Monday, February 28, 2011


Bill Jensen's Studio. Table sculpture by Joe Fig. #

Lynne Perrella visited the Joe Fig Exhibition at the Massachusetts College of Art & Design and has kindly offered to share her experience with Art Propelled readers. In addition, Lynne will be giving away a copy of "Inside The Painter's Studio" plus a little "something"extra to one lucky reader whose name is drawn from the hat on the 8th March. Just leave a comment at the end of the post and hold thumbs!

Melissa Meyer's Studio. Table Sculpture by Joe Fig. #

Now without further ado, it's over to Lynne............

For whatever reason, I have always liked the idea of “documenting” an experience, as a way of further examining it and placing it deeper in memory. For instance, it is not unusual to use a page of my art journal as a swatch board, gathering snippets of all the various materials used in a just-completed assemblage. Or I might take along a notebook to make my own scribbled notations at an exhibit, rather than rely on a museum catalog or flyer. These habits help me to prolong the enjoyment of experiences I have enjoyed, and challenge me to decode them in new ways. Somehow, the documentation practice brings me into a closer relationship with the things I do and see….and becomes its own form of reverie and observation.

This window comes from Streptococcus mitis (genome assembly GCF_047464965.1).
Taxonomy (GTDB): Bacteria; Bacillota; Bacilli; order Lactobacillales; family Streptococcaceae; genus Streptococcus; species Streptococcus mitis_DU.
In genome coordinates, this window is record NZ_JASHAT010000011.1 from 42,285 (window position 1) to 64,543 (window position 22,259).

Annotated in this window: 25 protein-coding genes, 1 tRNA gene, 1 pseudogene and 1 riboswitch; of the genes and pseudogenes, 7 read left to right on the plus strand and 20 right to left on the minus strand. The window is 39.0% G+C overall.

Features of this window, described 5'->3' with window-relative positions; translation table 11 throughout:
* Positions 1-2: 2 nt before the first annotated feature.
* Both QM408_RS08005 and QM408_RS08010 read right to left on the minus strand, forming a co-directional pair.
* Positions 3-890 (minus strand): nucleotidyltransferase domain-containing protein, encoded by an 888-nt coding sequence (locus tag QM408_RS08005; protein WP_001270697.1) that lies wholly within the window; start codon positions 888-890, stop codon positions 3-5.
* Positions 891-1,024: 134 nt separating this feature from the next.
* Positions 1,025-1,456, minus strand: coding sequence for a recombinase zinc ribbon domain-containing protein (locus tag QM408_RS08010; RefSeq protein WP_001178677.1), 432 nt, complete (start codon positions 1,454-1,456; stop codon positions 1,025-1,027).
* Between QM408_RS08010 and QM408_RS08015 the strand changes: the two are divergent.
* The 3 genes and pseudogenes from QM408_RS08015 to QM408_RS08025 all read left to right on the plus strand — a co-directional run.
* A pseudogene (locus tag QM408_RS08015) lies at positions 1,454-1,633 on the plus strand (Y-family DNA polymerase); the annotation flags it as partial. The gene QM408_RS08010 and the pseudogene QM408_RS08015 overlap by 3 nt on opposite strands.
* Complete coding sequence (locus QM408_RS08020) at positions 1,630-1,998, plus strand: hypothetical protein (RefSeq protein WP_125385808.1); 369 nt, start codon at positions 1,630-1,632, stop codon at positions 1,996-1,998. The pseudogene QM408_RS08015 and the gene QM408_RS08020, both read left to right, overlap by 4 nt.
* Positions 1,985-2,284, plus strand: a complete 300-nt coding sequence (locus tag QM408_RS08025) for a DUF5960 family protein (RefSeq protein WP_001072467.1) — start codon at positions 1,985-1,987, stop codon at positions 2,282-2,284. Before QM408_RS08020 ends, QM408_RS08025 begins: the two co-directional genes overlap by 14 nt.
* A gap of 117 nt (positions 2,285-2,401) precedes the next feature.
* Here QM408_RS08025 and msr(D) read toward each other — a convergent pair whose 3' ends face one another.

Amy Sillman's Studio. Table Sculpture by Joe Fig #

Joe Fig, an artist from Connecticut, has taken Documentation to new heights by creating intricate detailed replicas of contemporary artists’ studios, and I recently saw a definitive exhibit of his work at the Massachusetts College of Art & Design. (“Inside the Painter’s Studio”, Stephen D. Paine Gallery ) Fig’s practice consists of meeting with artists, conducting in-depth interviews (using his own self-styled questionnaire) followed by an extensive photo session….and then he retreats to his own studio to create uncanny miniature dioramas of the various artists’ studios. This exhibit includes twenty studio dioramas by Fig, as well as paintings and prints by the artists he interviewed. In a space, lets say….approximately 11” X 11” X 9.5” he created a replica version of Gregory Amenoff’s wooden work table literally encrusted with paint and surrounded by studio debris including bleach bottles, rags, discarded water bottles, tape rolls, a tiny level, blank canvases, a white wooden stool, etc. When interviewed, Amenoff refers to the “corrosion” of paint on the actual work table, a studio relic that he has kept throughout various moves for the past twenty-five years. The sentiment behind this favorite studio necessity is echoed in Fig’s tiny pocket-sized version of the table, complete in every last smaller-than-small detail.

Greg Amenoff's Studio. Table Sculpture by Joe Fig #